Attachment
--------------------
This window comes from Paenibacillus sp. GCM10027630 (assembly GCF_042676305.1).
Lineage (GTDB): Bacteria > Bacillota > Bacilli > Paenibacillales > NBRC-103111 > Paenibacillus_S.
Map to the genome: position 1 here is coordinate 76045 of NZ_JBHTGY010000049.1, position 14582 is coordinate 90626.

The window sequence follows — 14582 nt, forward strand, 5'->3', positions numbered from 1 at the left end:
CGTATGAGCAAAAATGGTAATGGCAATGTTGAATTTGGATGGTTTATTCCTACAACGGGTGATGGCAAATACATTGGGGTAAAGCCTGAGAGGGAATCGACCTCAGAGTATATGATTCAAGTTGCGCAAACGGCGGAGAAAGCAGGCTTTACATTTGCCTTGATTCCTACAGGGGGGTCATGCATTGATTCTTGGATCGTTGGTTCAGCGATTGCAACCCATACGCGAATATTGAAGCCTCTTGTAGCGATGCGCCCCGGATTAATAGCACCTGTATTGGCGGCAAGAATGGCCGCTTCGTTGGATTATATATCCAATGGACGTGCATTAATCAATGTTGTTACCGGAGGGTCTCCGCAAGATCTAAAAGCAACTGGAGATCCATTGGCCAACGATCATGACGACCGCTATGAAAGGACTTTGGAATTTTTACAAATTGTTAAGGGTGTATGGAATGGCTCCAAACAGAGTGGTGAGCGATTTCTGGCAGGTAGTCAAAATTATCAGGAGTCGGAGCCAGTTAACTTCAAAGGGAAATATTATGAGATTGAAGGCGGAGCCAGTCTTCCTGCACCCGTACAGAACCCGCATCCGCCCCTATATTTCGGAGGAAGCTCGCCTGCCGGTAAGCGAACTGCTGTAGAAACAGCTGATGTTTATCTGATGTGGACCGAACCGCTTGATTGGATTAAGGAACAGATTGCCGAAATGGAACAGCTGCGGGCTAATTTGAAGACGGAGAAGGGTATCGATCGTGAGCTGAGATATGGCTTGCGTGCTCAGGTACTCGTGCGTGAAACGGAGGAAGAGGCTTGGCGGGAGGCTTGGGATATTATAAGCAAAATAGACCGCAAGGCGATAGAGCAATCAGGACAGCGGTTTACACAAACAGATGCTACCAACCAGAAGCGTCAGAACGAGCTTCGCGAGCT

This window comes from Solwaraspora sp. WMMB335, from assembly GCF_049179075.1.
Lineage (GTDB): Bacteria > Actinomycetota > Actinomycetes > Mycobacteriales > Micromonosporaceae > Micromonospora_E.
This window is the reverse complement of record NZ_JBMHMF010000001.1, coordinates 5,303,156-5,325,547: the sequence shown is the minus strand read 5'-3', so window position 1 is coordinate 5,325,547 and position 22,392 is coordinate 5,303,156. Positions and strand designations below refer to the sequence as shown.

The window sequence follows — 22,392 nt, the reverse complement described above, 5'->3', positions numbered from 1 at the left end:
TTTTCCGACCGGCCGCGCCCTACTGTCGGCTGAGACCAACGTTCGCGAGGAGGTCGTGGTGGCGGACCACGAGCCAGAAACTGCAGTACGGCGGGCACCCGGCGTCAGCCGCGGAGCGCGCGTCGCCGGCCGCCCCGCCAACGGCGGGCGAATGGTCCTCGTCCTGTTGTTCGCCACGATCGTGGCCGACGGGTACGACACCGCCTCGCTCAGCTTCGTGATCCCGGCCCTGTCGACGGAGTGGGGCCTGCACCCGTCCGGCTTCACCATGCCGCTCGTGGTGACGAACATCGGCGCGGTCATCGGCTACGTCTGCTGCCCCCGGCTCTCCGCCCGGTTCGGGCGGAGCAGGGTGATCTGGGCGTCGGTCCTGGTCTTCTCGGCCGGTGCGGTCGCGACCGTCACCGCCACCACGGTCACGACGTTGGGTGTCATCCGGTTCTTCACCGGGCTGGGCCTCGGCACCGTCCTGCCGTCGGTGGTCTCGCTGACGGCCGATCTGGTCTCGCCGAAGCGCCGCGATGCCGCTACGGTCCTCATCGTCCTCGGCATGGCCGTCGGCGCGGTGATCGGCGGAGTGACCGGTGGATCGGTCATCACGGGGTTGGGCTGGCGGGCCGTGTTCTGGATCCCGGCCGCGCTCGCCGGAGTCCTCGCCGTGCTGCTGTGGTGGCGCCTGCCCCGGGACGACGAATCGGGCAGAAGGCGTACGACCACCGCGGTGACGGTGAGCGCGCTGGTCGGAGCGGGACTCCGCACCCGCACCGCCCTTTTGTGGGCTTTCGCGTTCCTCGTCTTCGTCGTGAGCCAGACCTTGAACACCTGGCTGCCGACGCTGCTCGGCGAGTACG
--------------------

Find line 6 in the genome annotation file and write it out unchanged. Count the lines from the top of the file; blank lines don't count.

This window comes from Solwaraspora sp. WMMB335, from assembly GCF_049179075.1.